MP Geoffrey Robinson (Coventry North West, Lab) has secured a debate on 8 November after meeting practices to discuss concerns about the service delivered by Capita.
He hit out at late payments, problems with patient record transfers, shortages of prescription pads and other concerns that practices have raised since Capita secured a primary care support deal worth up to £400m over the next seven to 10 years. The MP criticised the 'shambles' that had followed the award of the primary care support deal to Capita.
BMA leaders have repeatedly criticised the service, warning that patients were being put at risk by 'multiple serious failings', and reiterated calls for swift action to resolve the problems.
Patient record delays
Mr Robinson said: 'Local GPs are reporting that they are facing unacceptable delays in patient record transfers and mistakes in maintaining supplies of crucial medical equipment like syringes and even prescription pads.
'There is no question that Capita has run into severe problems and was considerably underprepared for the level of work and resource required for the rollout, and the difficulties and complaints by GPs raises a question about how officials at NHS England considered it possible that Capita could save 40% in the first year, transform services for GPs and make a profit – all concurrently.'
'The outsourcing has led to some GP practices, buying their own clinical supplies to continue running patient clinics, not receiving payments they are due, experiencing long delays in the manual transfer of patient records, reporting that they have been sent the wrong patient records or those of patients who have been recently deceased and stockpiling the records of patients who have moved home.'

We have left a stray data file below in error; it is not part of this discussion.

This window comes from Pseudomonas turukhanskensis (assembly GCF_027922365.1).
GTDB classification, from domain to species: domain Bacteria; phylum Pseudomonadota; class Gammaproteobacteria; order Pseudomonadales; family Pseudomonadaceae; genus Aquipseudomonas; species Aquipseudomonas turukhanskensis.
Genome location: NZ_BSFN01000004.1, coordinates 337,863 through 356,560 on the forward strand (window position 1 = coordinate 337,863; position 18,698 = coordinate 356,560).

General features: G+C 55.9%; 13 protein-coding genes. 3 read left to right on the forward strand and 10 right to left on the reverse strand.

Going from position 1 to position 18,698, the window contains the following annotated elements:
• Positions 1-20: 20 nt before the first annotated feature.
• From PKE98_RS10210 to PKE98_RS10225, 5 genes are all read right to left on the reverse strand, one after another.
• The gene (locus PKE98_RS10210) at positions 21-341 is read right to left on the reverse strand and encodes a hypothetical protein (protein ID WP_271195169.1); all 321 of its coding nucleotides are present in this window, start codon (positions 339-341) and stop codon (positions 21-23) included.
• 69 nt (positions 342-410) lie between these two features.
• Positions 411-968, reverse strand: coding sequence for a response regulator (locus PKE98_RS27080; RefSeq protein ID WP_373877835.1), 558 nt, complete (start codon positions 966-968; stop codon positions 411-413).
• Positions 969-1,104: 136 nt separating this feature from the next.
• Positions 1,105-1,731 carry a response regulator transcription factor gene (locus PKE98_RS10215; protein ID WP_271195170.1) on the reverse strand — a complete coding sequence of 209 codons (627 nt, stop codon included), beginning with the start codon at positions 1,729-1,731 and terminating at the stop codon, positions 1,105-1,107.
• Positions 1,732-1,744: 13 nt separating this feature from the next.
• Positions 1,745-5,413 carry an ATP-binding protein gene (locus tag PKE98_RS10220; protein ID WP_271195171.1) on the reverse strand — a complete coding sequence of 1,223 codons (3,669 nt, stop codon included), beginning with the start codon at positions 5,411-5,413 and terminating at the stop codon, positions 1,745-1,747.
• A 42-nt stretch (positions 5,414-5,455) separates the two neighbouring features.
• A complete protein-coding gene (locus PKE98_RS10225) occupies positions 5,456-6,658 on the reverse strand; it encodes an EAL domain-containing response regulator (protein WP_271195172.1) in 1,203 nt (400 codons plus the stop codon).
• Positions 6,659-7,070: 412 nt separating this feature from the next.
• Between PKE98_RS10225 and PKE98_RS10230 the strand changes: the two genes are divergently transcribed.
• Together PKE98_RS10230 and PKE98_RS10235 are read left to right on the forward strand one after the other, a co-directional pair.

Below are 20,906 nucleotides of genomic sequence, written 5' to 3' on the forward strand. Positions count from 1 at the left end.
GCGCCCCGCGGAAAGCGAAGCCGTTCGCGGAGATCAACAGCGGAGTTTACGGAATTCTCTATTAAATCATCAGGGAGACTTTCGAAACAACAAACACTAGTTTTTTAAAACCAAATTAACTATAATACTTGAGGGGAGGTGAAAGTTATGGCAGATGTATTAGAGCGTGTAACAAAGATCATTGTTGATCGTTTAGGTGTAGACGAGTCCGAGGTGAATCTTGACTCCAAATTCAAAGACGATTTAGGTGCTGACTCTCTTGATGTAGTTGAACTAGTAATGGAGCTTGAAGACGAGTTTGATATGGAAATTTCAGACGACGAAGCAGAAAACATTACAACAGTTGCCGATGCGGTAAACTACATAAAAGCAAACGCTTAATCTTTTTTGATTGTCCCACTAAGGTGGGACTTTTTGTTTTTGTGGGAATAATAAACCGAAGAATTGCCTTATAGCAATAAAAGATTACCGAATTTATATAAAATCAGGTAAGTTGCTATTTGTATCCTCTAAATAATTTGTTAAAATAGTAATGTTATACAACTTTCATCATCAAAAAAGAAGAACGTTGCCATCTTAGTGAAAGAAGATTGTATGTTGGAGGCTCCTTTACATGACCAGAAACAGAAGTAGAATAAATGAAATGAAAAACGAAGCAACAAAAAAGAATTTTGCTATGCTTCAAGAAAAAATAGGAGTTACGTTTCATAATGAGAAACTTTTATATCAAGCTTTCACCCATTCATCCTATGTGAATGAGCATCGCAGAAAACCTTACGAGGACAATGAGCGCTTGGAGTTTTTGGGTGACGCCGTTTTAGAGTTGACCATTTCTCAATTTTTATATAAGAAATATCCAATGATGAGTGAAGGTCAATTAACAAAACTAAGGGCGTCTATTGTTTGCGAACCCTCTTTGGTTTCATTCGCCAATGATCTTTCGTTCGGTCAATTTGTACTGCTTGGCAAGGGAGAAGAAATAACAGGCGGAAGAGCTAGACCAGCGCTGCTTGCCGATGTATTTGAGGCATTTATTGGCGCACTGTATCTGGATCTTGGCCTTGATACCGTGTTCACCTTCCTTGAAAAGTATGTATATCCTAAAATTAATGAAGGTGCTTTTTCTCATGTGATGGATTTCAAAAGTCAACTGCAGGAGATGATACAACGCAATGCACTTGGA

Mr Robinson has called for an investigation by the Information Commissioner, and urged GPs affected to register formal complaints with the Information Commissioner.
He added: 'I believe GP practices should be compensated for the disruption, as problems have continued despite various assurances they were being addressed. Why should GP practices be missing thousands of pounds in payments following the outsourcing of a national primary care support service?'
GPC deputy chair Dr Richard Vautrey said: 'There is clear evidence of a range of systematic failures in the way Capita are running crucial back office support services in general practice. This debate in parliament is a vital opportunity to raise these concerns so that urgent action can be taken.
'Local GPs across the country are reporting to the BMA that they are facing unacceptable delays in patient record transfers and mistakes in maintaining supplies of crucial medical equipment, like syringes and even prescription paper. Many GP practices are also not getting funding transferred correctly from other NHS bodies to cover staff costs and pensions, which means they are having to dip into on their already stretched budgets to cover these costs.
'These mistakes are directly impacting on the ability of many GPs to provide safe, effective care to their patients in the area.'
After a BMA survey in September highlighted a range of concerns with primary care support, a Capita spokewoman said: 'We fully recognise that the services we provide play a key role in supporting primary care providers and apologise for the level and varied quality of service we have provided across a number of PCSE services. We are continuing to work closely with NHS England and our focus remains on delivering these important services at an optimum level.'
Photo: Ian Bottle